Iran & NATO Missile Shield in Turkey
Friday, September 16, 2011
Geopolitical & Security Challenges
Expert on International and Geopolitical Issues
Perhaps no other regional country is as concerned about NATO’s missile shield in Turkey than Iran because this is a special issue for Tehran. The defense (or offense) plan is being executed by the West and the United States as the archenemy of Iran, on the one hand. On the other hand, the Islamic Republic of Iran has been named as the main goal of the plan and has been singled out as the main source of missile threat against Europe.
Two issues should be taken into account. Firstly, Iran lacks the missile power to target the Western Europe and will not develop intercontinental missiles, at least, in the foreseeable future. Secondly, various reports of International Atomic Energy Agency (IAEA) have emphasized on the peaceful nature of Iran’s nuclear and missile programs and no evidence has been produced to prove deviation toward a military program. Therefore, the main threat that the West feels from Iran is more a result of the Iranian nation’s determination rather than being of a military nature. In other words, the main goal of the West in depicting Iran as a source of threat is to prevent geographical and spatial expansion of Islamic and revolutionary ideas of Iran to other Middle Eastern countries which would be in total contrast to strategic interests of the West, especially the United States and Israel.
Geopolitical and security challenges posed to Iran by NATO’s missile shield in Turkey can be discussed from various angles. One of them is developing relations between Tehran and Ankara. The United States is apparently disgruntled with those relations and some experts maintain that by establishing the missile shield in Turkey, Washington is trying to cause tension in Tehran’s relations with Ankara. The negative vote of Turkey to international sanctions against Iran has been construed by Washington as a sign of deepening relations between Tehran and Ankara which is at odds with national security of the United States. Perhaps this is why some Western analysts maintain that Iran’s recent approach to Turkey is a tactical policy by Tehran to reduce heavy consequences of Western sanctions on domestic economy. Thus, Tehran is trying to bypass sanctions by deepening regional relations, especially with Turkey.
Undermining Iran’s strategic, political and economic ties with Russia is another possible outcome of NATO’s missile shield in Turkey. This is of special importance because despite Russia’s past opposition to establishment of the US missile shield in Poland and the Czech Republic, Russia has given tacit nod to establishment of the new missile shield in Turkey. Russian officials had announced earlier that if according to the White House officials, the main goal of NATO’s missile shield were to head off Iran’s missile threats, they would have no objection to establishment of such a shield even in Azerbaijan or Turkey.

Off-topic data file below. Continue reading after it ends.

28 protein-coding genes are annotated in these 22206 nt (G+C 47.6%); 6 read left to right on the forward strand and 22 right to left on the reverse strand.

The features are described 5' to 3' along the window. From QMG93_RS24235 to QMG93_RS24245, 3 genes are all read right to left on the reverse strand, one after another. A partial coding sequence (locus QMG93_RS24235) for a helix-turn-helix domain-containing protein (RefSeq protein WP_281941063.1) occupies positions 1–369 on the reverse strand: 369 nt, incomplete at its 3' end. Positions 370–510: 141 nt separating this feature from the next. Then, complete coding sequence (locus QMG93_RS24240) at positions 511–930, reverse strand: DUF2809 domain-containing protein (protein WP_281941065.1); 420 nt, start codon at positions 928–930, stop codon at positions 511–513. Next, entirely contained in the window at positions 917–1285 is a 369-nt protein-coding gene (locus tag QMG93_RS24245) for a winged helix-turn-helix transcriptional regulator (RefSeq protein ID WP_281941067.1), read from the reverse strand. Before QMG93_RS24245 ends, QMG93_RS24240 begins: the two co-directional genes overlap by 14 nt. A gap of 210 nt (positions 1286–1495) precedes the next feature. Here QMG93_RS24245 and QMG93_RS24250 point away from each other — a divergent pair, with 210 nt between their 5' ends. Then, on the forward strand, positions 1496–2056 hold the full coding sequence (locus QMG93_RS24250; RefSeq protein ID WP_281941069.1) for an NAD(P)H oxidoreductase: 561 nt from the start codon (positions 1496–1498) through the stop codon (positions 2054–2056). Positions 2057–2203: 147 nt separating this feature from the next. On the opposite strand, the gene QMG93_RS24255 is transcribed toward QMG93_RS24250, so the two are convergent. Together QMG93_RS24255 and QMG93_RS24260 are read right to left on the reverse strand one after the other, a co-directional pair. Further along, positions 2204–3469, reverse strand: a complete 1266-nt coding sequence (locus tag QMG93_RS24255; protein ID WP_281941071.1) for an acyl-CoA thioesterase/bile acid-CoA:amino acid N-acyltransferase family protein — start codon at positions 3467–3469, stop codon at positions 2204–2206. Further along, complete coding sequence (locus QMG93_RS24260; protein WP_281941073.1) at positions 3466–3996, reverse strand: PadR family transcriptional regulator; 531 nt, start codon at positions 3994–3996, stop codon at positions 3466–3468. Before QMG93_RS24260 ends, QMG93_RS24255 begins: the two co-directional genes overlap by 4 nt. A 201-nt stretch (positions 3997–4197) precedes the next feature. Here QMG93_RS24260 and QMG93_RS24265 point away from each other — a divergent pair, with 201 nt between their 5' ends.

In addition, the most important issue to be taken into account is security threat posed to Iran’s national security by establishment of NATO’s missile shield close to Iran’s northwest border. There is no necessary logical relationship between Iran’s missile advances in recent years and deviation in Iran’s nuclear program. However, enhancing a country’s deterrent power is a right of all countries provided that it does not pursue aggressive military goals. This has not been the case in Iran during the past few centuries.
From a geopolitical point of view, Turkey is not only an axis for geopolitical developments in the region, but also a geostrategic player. As put by Zbignew Brzezinski, active geostrategic players are those states which aim to cause changes in geopolitical situation of areas around them. Geopolitical axes are also states which are important not due to their power, but because of their sensitive situation. Sometimes, mere existence of an axis state can be of major political and cultural consequences for a neighbor which is also an active geostrategic player. Therefore, Ankara’s entry into the new game is of a purely geopolitical nature which stems from the country’s geographical and political situation in the region.
At present, given its multifaceted foreign policy and its role as a geopolitical axis, Ankara aims to take a totally cautious approach to this game and fulfill its geostrategic part in the intense rivalry among big powers. Therefore, consequences of establishment of NATO’s missile shield in Turkey for Iran’s national security should not be ignored. Iranian experts maintain that recent justifications by Ankara to explain presence of the missile shield on its soil are a mockery of diplomatic maneuvers by which Turkish statesmen are trying to make the most of the existing opportunities.
More By Ali Valigholizadeh:
*TAPI Pipeline: http://www.iranreview.org/content/Documents/TAPI_Pipeline.htm
*Implications of Kazakhstan’s OIC Presidency: http://www.iranreview.org/content/Documents/Implications_of_Kazakhstan’s_OIC_Presidency.htm
*Outlook for New Cooperation in the Muslim World: An Emerging Power: http://www.iranreview.org/content/Documents/Outlook_for_New_Cooperation_in_the_Muslim_World_An_Emerging_Power.htm